The "underlying message" in the Ayodhya verdict is that of coexistence, because India's Muslims and Hindus have to live together and it is time for them to start praying together, Jamia Millia University Vice Chancellor Najeeb Jung says.
"I believe the learned judges have actually presented a cocktail of their own belief and a mixture of history and jurisprudence. I think they were wrestling with expectations of the society and they have tried to do a match of statesmanship and matchmaking," Jung told IANS in an interview at his office on Friday. The Allahabad High Court in its verdict Thursday gave two-third of the disputed land to two Hindu litigant parties and a third to a Muslim group.
Not dissatisfied with the verdict that gives a go ahead for construction of a Ram temple at the disputed site in Ayodhya, Jung said the judges have passed "a message that you have to live for thousands of years. There is a possibility, try and pray together. There is an underlying message there".
Islam and Hinduism, Jung believes, "are in the DNA of India".
"If any part of the DNA is infected, the body gets cancer. So both communities must see that they have a healthy relationship. That healthy relationship is critical for the motherland."
He said Justice SU Khan, one of the three judges who pronounced the verdict Thursday, had probably kept in mind the Prophet Mohammed’s Hudaibiya peace treaty which he signed in the 7th century with then custodians of Kaabah, the holiest of the Muslim shrines in Makkah.
“The Prophet could have fought them to conquer Makkah. But his armies went back and he proposed that they will come peacefully. And the next year they did a peaceful Hajj and entire Makkah was theirs. That is the message of the Prophet. That is what Islam teaches us,” the vice chancellor said, “wishing we could travel that extra distance today”.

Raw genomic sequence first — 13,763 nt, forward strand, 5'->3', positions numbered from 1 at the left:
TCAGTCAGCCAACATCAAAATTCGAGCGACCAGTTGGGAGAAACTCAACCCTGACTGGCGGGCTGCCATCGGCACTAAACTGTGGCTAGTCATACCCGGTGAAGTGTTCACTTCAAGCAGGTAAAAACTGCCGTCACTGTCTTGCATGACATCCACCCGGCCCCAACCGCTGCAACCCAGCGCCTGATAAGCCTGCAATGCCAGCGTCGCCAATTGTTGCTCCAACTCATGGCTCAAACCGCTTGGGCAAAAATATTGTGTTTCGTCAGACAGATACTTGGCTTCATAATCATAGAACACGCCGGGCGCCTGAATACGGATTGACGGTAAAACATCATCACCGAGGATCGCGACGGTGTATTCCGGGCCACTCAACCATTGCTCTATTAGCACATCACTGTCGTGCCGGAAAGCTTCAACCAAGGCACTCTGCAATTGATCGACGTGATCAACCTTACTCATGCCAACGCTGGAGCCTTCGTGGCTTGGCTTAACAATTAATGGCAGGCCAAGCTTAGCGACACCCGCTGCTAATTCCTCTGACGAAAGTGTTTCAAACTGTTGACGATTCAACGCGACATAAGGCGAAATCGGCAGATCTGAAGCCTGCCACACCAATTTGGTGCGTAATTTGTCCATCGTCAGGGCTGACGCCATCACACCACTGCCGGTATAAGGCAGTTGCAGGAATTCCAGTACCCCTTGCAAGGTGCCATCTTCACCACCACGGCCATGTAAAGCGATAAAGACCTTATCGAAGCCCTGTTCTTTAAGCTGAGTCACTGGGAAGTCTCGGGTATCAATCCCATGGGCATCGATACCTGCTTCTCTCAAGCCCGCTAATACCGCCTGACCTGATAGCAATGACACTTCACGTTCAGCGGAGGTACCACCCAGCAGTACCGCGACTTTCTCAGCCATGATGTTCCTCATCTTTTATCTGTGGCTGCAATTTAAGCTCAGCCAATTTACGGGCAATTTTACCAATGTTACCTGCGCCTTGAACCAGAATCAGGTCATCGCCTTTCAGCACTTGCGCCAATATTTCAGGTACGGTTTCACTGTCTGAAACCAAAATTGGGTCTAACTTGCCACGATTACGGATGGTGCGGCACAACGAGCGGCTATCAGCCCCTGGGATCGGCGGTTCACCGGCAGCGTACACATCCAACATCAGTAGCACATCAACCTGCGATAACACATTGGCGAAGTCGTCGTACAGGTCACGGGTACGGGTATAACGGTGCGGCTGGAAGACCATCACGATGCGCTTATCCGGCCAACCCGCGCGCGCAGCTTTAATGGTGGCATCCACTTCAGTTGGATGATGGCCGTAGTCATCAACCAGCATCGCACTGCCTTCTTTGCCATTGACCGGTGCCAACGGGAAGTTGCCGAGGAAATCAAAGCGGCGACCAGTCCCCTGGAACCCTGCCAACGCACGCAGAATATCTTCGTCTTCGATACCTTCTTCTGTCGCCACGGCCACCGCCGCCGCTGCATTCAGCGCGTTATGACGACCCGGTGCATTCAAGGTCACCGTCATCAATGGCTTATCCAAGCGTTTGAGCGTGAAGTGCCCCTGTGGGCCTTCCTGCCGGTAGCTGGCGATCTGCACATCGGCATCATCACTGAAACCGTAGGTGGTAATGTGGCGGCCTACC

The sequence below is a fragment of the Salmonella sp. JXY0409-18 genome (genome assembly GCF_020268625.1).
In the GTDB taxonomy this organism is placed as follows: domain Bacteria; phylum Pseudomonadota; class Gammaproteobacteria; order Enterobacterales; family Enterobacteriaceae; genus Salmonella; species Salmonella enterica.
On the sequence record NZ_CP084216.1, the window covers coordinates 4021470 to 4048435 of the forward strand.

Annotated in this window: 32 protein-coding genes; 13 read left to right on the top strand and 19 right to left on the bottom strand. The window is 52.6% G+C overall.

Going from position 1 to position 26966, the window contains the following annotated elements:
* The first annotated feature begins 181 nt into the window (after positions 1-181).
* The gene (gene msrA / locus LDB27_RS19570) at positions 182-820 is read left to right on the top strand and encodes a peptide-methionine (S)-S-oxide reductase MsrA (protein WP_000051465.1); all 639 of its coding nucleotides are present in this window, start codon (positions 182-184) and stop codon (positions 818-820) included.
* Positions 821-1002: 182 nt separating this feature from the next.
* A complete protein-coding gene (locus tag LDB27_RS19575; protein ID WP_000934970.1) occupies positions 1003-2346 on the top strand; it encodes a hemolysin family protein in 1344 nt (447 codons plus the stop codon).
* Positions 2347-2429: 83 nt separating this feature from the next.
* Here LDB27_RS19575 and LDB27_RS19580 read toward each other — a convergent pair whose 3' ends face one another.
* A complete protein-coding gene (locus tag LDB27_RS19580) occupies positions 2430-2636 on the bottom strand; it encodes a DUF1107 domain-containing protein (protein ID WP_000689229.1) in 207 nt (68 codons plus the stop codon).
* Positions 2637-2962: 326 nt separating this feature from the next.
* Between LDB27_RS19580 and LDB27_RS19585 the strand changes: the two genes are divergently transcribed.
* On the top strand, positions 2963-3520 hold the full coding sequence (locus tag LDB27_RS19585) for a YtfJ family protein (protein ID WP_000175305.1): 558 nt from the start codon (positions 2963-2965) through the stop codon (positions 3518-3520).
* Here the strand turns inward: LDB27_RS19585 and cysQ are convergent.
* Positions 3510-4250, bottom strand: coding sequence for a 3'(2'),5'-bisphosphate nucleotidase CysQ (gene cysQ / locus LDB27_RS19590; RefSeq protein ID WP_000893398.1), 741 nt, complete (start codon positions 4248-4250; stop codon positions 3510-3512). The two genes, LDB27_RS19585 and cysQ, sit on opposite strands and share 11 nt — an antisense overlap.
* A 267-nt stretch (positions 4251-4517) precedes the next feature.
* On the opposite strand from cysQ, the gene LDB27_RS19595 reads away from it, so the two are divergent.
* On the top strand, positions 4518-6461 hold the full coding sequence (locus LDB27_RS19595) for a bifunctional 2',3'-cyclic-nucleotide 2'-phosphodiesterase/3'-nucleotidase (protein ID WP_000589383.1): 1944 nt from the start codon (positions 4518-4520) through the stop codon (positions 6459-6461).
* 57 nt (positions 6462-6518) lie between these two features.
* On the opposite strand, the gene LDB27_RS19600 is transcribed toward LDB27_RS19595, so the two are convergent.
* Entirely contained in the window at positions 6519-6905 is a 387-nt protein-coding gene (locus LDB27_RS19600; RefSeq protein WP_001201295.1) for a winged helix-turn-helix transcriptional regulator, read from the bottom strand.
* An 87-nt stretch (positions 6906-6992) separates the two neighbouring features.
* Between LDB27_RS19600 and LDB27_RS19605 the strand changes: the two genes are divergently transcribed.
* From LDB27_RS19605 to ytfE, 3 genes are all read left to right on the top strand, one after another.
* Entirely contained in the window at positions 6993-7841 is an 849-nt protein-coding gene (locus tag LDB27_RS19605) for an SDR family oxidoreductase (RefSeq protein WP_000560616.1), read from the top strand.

He said that the gesture of peace that Muslims “can make today will wash away all the complexes of the (1947) partition of India. That one gesture will wash away the charges of fundamentalism that a part of you is facing today”.
The former civil servant said that there was an opportunity for Muslims “to convert this to a historic opportunity which nobody expects from you.
“But there has to be an equal display of maturity from the rightwing Hindu parties that are interested in building the temple.”
He, however, cautioned against any “great demonstration of glee, gloating that we have won this case. There is no need for triumphalism”.
He said in law two plus two necessary doesn’t make four and “here both parties are dissatisfied”.
“The point I am trying to make is that under the present judgment you cannot make anything grand, because what you are forgetting is that the judgment is only about 2.7 acres of land of which you are only getting two-thirds and Muslims only one-third. You can neither build a ‘bhavya (grand) temple nor a bhavya mosque.
“There are 70 acres of land near the disputed site which is owned by the central government. Have you ever spoken of that? What can you make in two acres? But it is possible if both communities come together and talk, and tell the government to give us some or all of the land it owns, they can make anything - a magnificent temple, mosque and of course a magnificent history of India.”